High school newspaper sued by landlord
Across the street from Roosevelt High School in Seattle, Washington are apartments owned by Hugh and Martha Sisley. An article in The Roosevelt News, a student newspaper, reported that the owners had been “accused of racist renting practices” and referred to the apartments as the “Sisley slums.”
The Sisleys sued the school district claiming they had been libeled and defamed by the story. Libel is the publication of false statements that harm another’s reputation. Defamation is defined as a false written or oral statement communicated to a third party that injures one’s reputation. A defense to a claim of libel or defamation is the truth. There are other defenses including consent, statements made in good faith, opinion and fair comment on a matter of public interest.
In July, 2011, the trial court dismissed the Sisley case because the school district was not liable for allegedly false statements by students writing for the school newspaper. The court also ruled that the facts of the case did not support a claim of defamation as defined under Washington state law.
According to the Sisley’s attorney, Jeffrey Gray, the decision will be appealed to the Washington Court of Appeals. Gray commented that “It certainly seemed to us that the school would be responsible for this school-sponsored activity . . .if it’s trying to teach students how to be journalists, there’s a responsibility to make sure the information is accurate.” Update: In July, 2012, the appellate court affirmed the lower court’s decision for the school district stating that the Sisley’s failed to sufficiently prove that the story was false. The Sisleys may appeal to the state supreme court.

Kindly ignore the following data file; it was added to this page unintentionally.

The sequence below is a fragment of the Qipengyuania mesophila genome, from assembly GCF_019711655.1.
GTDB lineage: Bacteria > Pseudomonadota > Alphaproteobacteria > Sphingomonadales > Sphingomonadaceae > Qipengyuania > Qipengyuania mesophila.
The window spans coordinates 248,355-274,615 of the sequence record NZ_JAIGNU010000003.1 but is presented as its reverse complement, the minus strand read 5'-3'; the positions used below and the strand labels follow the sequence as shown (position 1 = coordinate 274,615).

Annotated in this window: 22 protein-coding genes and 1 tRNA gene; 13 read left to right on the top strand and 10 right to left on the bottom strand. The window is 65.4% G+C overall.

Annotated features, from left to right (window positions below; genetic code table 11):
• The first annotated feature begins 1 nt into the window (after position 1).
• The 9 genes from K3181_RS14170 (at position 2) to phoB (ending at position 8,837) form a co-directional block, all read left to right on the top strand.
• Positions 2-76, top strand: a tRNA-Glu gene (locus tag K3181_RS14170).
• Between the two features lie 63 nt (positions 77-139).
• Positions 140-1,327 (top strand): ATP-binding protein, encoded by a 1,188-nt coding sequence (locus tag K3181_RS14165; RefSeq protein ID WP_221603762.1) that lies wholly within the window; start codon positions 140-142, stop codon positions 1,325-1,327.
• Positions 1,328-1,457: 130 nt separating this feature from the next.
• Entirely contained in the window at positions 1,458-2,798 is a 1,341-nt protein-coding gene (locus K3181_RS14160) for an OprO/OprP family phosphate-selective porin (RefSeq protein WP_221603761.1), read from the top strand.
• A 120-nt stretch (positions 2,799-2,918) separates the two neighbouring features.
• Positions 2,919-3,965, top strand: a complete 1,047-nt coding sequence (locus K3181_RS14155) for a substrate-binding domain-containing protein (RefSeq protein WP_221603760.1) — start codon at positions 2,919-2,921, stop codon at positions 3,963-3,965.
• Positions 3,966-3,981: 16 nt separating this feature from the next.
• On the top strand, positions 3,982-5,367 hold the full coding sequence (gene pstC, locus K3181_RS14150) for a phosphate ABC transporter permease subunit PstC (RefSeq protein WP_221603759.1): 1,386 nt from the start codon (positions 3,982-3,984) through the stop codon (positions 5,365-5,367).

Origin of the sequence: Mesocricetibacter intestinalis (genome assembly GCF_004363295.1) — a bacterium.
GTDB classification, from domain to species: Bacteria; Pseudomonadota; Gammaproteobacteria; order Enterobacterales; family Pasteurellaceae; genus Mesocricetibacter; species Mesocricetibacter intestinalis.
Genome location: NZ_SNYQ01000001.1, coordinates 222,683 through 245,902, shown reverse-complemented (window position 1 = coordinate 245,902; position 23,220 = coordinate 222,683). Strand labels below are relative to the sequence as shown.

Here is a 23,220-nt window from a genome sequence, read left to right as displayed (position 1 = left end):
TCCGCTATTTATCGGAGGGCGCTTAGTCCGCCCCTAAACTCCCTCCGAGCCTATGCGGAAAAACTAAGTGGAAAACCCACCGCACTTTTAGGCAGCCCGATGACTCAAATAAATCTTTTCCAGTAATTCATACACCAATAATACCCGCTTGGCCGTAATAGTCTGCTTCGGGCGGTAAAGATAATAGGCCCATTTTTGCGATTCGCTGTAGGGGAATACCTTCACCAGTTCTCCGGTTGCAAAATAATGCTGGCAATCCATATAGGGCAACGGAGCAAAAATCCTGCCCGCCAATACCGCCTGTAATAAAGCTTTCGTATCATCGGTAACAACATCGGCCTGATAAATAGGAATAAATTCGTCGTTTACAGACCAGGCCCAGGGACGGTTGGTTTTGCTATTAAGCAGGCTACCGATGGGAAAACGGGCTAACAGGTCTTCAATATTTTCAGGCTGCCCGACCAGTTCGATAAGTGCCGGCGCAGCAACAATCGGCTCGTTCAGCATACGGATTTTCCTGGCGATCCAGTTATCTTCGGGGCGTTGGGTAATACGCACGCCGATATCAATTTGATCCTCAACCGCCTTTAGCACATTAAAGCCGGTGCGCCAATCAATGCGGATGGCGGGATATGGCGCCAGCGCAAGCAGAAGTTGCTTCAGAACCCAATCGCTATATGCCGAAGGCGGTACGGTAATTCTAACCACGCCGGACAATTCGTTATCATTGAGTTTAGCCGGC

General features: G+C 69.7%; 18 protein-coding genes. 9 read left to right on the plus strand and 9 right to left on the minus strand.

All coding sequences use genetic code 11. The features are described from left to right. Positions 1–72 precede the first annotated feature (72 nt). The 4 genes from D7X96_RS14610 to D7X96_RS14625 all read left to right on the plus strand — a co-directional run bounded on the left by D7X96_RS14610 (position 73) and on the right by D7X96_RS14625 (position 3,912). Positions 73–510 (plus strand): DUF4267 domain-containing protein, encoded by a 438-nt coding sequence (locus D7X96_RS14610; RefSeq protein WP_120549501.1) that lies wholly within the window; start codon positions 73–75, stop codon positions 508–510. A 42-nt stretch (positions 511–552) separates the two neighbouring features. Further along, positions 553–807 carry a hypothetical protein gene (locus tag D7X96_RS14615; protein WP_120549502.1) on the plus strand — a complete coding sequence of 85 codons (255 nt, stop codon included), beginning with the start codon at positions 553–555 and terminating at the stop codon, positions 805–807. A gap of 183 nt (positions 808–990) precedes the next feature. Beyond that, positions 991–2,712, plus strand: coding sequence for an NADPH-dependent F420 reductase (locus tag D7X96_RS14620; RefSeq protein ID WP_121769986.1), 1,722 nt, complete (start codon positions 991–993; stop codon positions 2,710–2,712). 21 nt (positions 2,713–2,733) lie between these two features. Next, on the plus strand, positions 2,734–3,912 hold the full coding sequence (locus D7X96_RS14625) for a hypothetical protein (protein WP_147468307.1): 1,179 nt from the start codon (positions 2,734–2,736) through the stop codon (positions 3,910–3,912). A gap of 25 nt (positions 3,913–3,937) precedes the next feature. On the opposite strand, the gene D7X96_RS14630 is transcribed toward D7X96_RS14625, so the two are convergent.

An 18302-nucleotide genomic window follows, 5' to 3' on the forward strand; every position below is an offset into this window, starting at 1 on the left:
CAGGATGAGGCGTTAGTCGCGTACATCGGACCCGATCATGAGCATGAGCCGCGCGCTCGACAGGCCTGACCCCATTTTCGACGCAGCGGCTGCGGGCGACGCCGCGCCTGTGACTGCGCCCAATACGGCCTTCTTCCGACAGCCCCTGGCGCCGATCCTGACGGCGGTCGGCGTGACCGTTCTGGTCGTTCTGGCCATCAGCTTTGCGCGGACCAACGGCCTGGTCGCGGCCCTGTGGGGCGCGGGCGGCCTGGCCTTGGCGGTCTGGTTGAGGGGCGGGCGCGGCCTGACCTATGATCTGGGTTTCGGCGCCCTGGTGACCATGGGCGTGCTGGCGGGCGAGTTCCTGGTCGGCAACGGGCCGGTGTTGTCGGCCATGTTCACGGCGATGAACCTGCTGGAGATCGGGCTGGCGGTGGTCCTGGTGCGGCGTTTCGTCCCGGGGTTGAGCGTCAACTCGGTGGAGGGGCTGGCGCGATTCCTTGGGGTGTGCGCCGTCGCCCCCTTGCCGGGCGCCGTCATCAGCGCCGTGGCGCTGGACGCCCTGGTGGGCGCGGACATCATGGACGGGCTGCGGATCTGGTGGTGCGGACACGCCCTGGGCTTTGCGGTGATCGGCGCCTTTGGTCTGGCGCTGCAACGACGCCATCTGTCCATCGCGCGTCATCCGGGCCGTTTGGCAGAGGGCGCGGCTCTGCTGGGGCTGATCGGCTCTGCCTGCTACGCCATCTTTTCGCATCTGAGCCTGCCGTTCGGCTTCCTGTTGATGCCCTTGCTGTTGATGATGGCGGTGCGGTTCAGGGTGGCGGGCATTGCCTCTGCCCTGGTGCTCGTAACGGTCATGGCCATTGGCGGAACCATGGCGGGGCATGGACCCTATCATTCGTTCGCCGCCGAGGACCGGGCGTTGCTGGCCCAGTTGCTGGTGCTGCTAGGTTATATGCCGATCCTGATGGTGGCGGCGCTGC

This case raises the issue regarding censorship of student expression. School sponsored activities including yearbook, plays and newspapers have undergone judicial scrutiny with mixed decisions from state and federal courts. The landmark decision from the U.S. Supreme Court in 1988 is the case of Hazelwood v. Kuhlmeier. The Court upheld a school’s decision to remove two articles about teen pregnancy and the impact of divorce on students. In its decision, the Court stated that “Educators do not offend the First Amendment by exercising editorial control over the style and content of student speech in school-sponsored expressive activities so long as their actions are reasonably related to . . . . .a . . .valid educational purpose.”
For more information, cases and discussion about student speech and journalism, see the Student Press Law Center.